Novell Connectivity Products
Novell Directory Services
Novell Open Enterprise Server 1 (OES 1) Linux
Novell Open Enterprise Server 2 (OES 2) Linux
Novell Open Enterprise Server (NetWare 6.5)
NCP time synchronization uses UDP. Timesync.nlm v5.09 is NTP-compliant and can be configured on a Reference timesync server each side of the firewall to supply time to Primaries/Secondaries on their respective sides of the firewall. Although NTP uses UDP123, there should be no need for the datagrams to cross the firewall, but instead to get time independently of each other from public NTP (or local GPS) servers.
NCPIP simply responds with the same protocol to whatever client requests it receives. There is no need to implement a new set parameter to disable NCPIP from responding to UDP requests, in fact that would be undesirable as UDP communication on the local side of the firewall would be disabled.
Note: Engineering has a copy of NCPIP that can be used to turn off UDP responses, but as NCPIP actually prefers TCP (port 524) it should not be necessary.
NDS can run over TCP. If UDP has been blocked, there may be some -625 errors on the DSTrace screen connecting to a UDP address on the other side of the firewall, but that does not mean NDS is not working.
DSAPing is no different to any other request that NDS sends. It simply sends a request through Winsock on whatever protocol is available.
A -601 error does not mean that NDS is not functional. It simply means that a resolve failed to find the object requested. If the server does not hold the object this would be correct but the error will still be displayed on the DSTrace screen.
DNS uses UDP, and that will not change. Customers may consider writing bespoke solutions that, for example, use FTP to transfer DNS requests across the firewall.
The NW client uses DNS via UDP for name resolution, but can be configured to use SLP instead.
The client optionally uses DHCP to get initial connection information. If there is a local DHCP server, there will be no need for UDP datagrams to cross the firewall. Alternatively, the client may instead use SLP or a manually configured IP address to discover the initial connection.
INSTALLATION OF NEW SERVER INTO TREE
NWConfig uses UDP for its initial connection, hence without UDP it is impossible to install a new server into the NDS tree when the master replica of root is on the far side of the firewall. A fix would require that new Java modules be inserted into the NetWare 5 build (not a Support Pack).
There are several ways that a customer could get around this problem:
- Install the new server into the tree whilst it is at the same site as the server holding the master of root, then ship it to its ultimate destination.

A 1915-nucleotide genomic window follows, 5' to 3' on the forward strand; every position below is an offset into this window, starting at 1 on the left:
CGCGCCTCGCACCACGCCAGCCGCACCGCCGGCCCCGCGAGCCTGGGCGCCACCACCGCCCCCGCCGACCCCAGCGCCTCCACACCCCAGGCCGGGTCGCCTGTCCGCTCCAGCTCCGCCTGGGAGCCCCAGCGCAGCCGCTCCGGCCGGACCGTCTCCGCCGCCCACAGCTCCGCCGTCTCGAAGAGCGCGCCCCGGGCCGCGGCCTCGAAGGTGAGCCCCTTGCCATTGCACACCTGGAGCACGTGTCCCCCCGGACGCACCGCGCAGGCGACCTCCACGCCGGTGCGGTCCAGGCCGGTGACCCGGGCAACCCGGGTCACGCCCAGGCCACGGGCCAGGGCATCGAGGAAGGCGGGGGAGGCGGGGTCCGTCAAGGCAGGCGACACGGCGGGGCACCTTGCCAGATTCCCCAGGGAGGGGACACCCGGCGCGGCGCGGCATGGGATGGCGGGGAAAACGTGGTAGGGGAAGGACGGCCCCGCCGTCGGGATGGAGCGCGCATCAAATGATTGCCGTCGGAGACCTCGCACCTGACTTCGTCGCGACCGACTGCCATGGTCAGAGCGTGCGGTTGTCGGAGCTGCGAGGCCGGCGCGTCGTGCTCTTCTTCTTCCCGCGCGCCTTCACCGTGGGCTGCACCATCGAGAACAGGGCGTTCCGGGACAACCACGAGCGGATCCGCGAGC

- Temporarily move the server holding the master of root to the site where the new server is to be installed.
- Temporarily open up UDP to the remote site for the duration of the initial NDS synchronisation and installation. The server could thereafter be set to use only TCP.
- Temporarily open up IPX and SAP to the remote site for the duration of the initial NDS synchronisation and installation. The server could thereafter be set to use only TCP.
IPX COMPATIBILITY MODE
CMD is necessary when an IP device communicates with an IPX device or when an application requires a direct IPX interface. All communication destined for an IPX device through a MA will use UDP2645. Devices querying the MA for information on services available and routes to those services will use the following protocols:
NW5 server running SCMD to MA - TCP
Client running CMD to MA - UDP
MA to MA - UDP
CMD will not be enhanced to use TCP rather than UDP, so cannot be implemented across UDP-blocking firewalls.
These are the options available to overcome the problem:
- Use the client in IP-only mode. Althought it will be possible to map drives, access files & NDS, not all NetWare utilities and 3rd-party applications will work.
- Use the client in IP + IPX Mode and route IPX packets as well as IP packets.
All SLP conversations begin with multicasts or unicasts on UDP427. The UA will contact the SA or DA using UDP, and only if the response is larger than one packet can hold will the UA connect via TCP and re-request.
These are the options to overcome the problem:
- Update the client to allow static configuration of SLP Directory Agents. The client could then make TCP-only requests to the known DA.
- Don't use SLP. SLP is not required for the client to run. A DNS name or IP address can be specified for the preferred server and NDS name resolution started from there. With this solution the ability to use Bindery server names in an IP-Only environement is lost (e.g. displaying a list of servers in Network Neighborhood).
Formerly known as TID# 2948834